In a stunning announcement that will likely shock no one who's seen her vagina pants music video, Janelle Monáe appeared on the latest issue of Rolling Stone — and came out as pansexual. For anyone familiar with the singer's music, you might not be surprised to hear her come out as queer. However, not many of us are familiar with the term "pansexual." What exactly does this term mean, and what does it mean for Monáe to come out?
In a revealing interview with the magazine during which the endlessly innovative star finally opened up about her true self, Monáe first came out as a flawed, messy, flesh-and-blood 32-year-old human being and not the "alien from outer space/The cybergirl without a face" that she had claimed to be over the last decade's worth of albums, videos, concerts and even interviews. But she also came out as a member of the LGBTQ+ (and P) community.
"Being a queer black woman in America," she started, "someone who has been in relationships with both men and women — I consider myself to be a free-ass motherfucker." Initially, she identified as bisexual, but later realized: "But then later I read about pansexuality and was like, 'Oh, these are things that I identify with too.' I'm open to learning more about who I am."
So what exactly is pansexuality, and how does it differ from bisexuality? For an answer, we turned to Sarah Kate Ellis, GLAAD President and CEO. A pansexual is "anyone attracted to people of all genders or sexes, or regardless of sex or gender," she told USA Today in 2016. This means that a pansexual person could be attracted to someone who is straight or gay, just as a bisexual person, but also may be attracted to transgender people, gender neutral individuals (who go by the terms "ze" or "zir"), those who are androgynous or intersex and more.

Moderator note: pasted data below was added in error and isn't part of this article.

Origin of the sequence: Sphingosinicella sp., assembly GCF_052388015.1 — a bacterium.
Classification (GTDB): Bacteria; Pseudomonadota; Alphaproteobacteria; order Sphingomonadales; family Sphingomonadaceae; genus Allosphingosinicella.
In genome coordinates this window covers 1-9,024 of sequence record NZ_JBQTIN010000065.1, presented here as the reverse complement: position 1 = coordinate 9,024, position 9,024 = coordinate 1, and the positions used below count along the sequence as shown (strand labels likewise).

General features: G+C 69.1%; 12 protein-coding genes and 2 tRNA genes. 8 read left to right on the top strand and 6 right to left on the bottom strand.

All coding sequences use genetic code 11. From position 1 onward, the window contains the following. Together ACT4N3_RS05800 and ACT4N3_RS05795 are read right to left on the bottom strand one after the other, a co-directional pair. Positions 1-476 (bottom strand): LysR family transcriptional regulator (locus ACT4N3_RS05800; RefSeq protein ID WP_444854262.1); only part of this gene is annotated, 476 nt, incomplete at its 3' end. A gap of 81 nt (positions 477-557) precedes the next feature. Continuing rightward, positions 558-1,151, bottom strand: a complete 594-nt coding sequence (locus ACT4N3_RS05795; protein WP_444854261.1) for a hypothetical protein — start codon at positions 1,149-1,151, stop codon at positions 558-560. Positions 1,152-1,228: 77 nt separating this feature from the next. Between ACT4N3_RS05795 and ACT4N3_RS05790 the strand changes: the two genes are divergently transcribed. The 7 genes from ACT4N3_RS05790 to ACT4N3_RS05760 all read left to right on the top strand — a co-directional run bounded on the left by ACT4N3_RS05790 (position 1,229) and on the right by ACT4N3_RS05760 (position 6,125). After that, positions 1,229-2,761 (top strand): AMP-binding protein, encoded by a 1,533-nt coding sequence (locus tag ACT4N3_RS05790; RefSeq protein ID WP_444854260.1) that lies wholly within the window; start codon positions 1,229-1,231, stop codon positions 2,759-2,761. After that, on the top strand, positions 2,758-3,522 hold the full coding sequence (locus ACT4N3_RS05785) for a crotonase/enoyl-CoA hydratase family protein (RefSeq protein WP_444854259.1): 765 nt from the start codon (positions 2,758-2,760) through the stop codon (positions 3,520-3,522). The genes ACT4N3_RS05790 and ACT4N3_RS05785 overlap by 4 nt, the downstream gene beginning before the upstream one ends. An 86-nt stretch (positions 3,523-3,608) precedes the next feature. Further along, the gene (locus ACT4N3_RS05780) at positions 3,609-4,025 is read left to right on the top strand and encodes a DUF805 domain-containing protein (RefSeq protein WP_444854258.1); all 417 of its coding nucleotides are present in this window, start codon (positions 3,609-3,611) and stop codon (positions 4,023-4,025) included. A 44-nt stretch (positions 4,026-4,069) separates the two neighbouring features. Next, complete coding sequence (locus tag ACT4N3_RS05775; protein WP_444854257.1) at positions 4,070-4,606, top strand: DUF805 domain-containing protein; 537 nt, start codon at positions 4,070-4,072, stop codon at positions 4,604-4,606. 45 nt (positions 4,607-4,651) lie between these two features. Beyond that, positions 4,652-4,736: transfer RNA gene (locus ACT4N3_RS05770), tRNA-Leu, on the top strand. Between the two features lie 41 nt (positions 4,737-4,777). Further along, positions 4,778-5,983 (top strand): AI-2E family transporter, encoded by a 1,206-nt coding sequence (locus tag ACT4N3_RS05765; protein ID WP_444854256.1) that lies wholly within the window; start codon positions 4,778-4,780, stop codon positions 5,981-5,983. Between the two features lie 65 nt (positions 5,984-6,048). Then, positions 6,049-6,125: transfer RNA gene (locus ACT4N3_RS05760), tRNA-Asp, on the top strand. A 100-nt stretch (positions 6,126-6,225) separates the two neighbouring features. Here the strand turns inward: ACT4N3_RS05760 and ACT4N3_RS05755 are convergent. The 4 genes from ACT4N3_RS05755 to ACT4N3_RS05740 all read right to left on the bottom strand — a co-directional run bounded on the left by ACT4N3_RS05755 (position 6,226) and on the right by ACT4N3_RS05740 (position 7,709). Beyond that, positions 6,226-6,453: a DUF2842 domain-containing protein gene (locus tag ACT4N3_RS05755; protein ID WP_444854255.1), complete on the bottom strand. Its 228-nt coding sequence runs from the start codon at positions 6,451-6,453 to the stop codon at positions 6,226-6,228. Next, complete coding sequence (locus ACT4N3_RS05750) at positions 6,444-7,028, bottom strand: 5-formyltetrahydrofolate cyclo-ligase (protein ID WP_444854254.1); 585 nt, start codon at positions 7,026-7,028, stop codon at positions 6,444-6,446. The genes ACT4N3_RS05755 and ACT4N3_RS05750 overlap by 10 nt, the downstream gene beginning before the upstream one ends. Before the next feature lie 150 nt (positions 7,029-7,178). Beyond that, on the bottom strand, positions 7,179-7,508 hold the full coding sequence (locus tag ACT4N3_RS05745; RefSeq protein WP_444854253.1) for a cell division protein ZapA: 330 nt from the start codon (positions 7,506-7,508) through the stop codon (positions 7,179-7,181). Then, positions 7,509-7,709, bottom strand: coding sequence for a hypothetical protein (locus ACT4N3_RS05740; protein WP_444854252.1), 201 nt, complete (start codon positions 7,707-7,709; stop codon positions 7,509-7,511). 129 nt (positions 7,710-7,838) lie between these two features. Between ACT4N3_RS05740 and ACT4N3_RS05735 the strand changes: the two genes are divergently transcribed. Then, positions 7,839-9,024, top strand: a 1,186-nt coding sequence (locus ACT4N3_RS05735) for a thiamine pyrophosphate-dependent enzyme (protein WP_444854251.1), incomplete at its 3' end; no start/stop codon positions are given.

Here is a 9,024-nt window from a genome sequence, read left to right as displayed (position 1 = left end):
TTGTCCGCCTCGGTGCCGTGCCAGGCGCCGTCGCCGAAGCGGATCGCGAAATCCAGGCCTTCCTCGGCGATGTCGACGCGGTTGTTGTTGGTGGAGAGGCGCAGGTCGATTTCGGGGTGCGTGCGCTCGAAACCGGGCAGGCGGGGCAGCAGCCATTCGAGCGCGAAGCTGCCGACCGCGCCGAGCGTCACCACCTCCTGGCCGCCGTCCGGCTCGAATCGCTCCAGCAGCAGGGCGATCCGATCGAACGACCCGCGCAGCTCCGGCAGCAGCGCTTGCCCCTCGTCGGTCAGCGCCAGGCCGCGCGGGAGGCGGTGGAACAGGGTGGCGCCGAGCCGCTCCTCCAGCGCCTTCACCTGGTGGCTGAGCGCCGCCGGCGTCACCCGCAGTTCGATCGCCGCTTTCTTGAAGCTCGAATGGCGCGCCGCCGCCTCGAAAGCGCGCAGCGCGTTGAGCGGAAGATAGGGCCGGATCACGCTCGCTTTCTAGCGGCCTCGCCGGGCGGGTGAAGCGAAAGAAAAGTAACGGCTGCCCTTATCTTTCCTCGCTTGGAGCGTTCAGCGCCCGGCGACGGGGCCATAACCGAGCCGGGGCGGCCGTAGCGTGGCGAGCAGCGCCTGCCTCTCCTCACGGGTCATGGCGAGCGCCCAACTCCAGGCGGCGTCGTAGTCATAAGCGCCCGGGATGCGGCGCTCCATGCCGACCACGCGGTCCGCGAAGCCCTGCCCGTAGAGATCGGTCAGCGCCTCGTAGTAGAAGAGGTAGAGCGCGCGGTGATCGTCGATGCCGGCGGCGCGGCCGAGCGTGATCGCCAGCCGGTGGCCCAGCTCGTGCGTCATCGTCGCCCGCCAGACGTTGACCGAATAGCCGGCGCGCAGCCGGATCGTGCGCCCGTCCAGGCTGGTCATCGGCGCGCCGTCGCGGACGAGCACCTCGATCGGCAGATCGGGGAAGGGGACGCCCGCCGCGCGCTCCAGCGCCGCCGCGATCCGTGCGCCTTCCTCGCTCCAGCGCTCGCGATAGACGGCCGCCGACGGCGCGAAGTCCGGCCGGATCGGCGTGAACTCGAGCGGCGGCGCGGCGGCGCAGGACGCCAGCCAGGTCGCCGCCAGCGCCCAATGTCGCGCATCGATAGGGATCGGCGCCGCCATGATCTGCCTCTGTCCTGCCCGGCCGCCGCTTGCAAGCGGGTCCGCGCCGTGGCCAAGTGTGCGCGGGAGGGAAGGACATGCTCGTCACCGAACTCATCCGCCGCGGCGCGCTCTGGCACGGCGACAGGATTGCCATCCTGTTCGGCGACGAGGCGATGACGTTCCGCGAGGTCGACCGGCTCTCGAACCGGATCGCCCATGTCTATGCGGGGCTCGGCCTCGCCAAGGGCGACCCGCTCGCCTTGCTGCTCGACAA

For people who identity as pansexual, this means that they are attracted "to anyone, no matter their sex, sexual orientation, gender, gender identity, everything" as Jazz Jennings, a transgender teenage woman, told told Cosmo in 2015.
Although Monáe doesn't define what pansexuality means to her in the Rolling Stone interview, she does mention wanting to be a role model for anyone struggling with their sexuality.
"I want young girls, young boys, nonbinary, gay, straight, queer people who are having a hard time dealing with their sexuality, dealing with feeling ostracized or bullied for just being their unique selves, to know that I see you," she said. "This album is for you. Be proud."